Black women filmmakers

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Black women filmmakers have contributed to the filmmaking industry across the world.[1][2] There are disputes concerning whom the first black women filmmaker is, but the earliest director with undisputed evidence is Zora Neale Hurston, who created the film Children's Games in 1928.[3]

Black women filmmakers[edit]

The film industry has been difficult for black women to break into. According to Nsenga Burton, writer for The Root, "the film industry remains overwhelmingly white and male."[4] In her book Black Women Film and Video Artists, Jacqueline Bobo notes that "there is a substantial body of work created by Black women film/video makers, extending back to the early part of this century. Unfortunately, the work is overlooked not only by many distributors, but also by critical reviews and scholarly analyses, with the notable exception of those by Black women scholars, have been few and far between."[5] One of the issues concerning the involvement of Black females in film making is not simply the involvement or lack in numbers, but the influence given to them. As Ada Gay Griffin examines in Seizing the Moving Image the issues in telling a Black story in film cannot be resolved by adding a couple of black actors or hiring black crews to produce the film, but by seizing control of the image as Griffin argues and this is done by gaining production ownership of the films which can be done by Black women gaining more Studio Executive positions in the film industry which is severely lacking.[6] Therefore, when looking at Hollywood's industry Black women filmmakers become the most unnoticeable, they become existent only in the periphery of the industry. In other words, it may be somewhat apparent that Black women filmmakers are small in numbers but the fact of the matter is that there are many black woman filmmakers that are actively contributing to the film industry.

Jacqueline Bobo, an associate professor in the women's studies program at the University of California, Santa Barbara, argues that the general public sees Black women's works as small, irregular works of interest to small circle of intimate friends.[7]

History[edit]

Jacqueline Bobo establishes that black women filmmakers have been productive throughout the twentieth century. Dating back to the 1900s, black women filmmakers have created a Genesis of a Tradition. Through Gloria J Gibson-Hudson's essay titled "The Ties That Bind: Cinematic Representations By Black Women Filmmakers," she notes that these black women have developed a framework or "commonalities" that evolved from social and historical circumstances.

Documentation exists of Black women producing and directing films during the prolific interim of Black film production from 1910 through the 1920s. Archivist and film scholar Pearl Bowser notes that Black women worked behind the camera on numerous films during this time on what were known as "race" films, that is, independent films produced by Black filmmakers, rather than white-controlled films about Black life. Historical records show that two women were especially noteworthy in filmmaking during this period. Madame C.J. Walker, one of the first Black millionaires, made her fortune manufacturing and distributing cosmetics and hair-care products for Black women. In addition to her retail business, Walker owned the Walker Theater in Indianapolis, Indiana and produced training and promotional films about her cosmetics factory. The theater still stands today and was recently purchased by IUPUI for renovations. These films, Bowser declares, "offered a visual record of women's work history" and the "development of cottage Industries." Bowser also points to the importance of Madam Toussaint Welcome, Booker T. Washington's personal photographer, who produced at least one film about Black soldiers who fought in World War I.[8]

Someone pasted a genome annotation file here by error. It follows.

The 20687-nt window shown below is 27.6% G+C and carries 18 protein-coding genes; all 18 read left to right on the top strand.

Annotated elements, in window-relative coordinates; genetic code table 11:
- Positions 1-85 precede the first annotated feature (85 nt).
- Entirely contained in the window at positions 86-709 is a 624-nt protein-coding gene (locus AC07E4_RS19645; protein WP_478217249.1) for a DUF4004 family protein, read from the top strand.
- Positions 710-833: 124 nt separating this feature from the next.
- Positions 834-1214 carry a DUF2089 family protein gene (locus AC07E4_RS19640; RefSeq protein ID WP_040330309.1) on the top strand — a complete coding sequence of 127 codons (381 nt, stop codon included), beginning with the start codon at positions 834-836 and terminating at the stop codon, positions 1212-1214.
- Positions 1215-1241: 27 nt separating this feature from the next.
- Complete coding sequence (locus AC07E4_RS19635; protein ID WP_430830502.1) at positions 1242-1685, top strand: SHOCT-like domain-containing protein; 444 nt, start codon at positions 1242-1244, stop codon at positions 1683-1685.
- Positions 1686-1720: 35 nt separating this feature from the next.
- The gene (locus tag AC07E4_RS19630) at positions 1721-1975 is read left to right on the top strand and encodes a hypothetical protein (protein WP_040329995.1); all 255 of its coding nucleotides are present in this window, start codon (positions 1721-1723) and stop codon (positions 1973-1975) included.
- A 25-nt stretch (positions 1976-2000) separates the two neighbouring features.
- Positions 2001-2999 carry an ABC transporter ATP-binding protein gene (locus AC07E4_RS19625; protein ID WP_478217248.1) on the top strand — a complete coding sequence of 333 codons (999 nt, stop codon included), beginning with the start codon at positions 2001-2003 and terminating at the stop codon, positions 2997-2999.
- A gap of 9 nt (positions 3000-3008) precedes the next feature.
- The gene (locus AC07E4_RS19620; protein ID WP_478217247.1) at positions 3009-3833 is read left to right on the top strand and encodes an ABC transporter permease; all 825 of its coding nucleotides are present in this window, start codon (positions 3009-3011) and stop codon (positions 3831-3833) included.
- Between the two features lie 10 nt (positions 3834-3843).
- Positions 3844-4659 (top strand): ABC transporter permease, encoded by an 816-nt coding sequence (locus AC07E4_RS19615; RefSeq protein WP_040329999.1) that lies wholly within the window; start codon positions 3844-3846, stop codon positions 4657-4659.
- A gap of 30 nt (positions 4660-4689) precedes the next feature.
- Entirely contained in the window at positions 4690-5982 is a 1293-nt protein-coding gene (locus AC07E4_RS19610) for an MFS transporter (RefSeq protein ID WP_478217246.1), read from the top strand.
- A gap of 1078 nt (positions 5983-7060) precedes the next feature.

During the 1930s other pioneer Black female filmmakers included Zora Neale Hurston, a folklorist who created work centering on ethnographic films. Zora Hurston earned her MA in Cultural Anthropology at Columbia University. The film Children's Games, was directed by Hurston, and is the first non-silent film to be directed by a black woman.[9] In addition, Eslanda Goode Robeson is another 1930's pioneer regarding Black female filmmakers. She too held a Ph.D. in anthropology and made ethnographic films similar to Hurston's reels. Similar to Hurston's films, they are available for viewing at the Library of Congress but their fragile conditions renders it inaccessible for public screening.

In 1991, Julie Dash became the first black female filmmaker to have a full-length general theatrical release in the US for her film Daughters of the Dust. The film was recognized in 1999 by the 25th annual Newark Black Film Festival as one of the most important cinematic achievements in black cinema in the 20th century. Daughters of the Dust was placed on the National Film Resgistry by the Library of Congress in 2004, making it one of 400 other American-made films that are preserved and protected as national treasures.[10]

Ava DuVernay, a pioneer of black female filmmakers, became the first black woman to win the US Dramatic Directing Award at the 2012 Sundance Film Festival. She received an Oscar nomination for her documentary 13th, and has also made history as the first black woman director to be nominated for a Golden Globe. DuVernay continued her career in filmmaking with her most recent film A Wrinkle in Time[11] was released in 2018 with an estimated budget surpassing $100 million, which makes DuVernay the first black female to direct a live-action film with that large of a budget.[12] She is set to direct New Gods, a Warner Bros. and DC Comics film, in 2019.[13]

Selected black women filmmakers and filmography[edit]

Mara Brock Akil[edit]

  • Girlfriends (2000)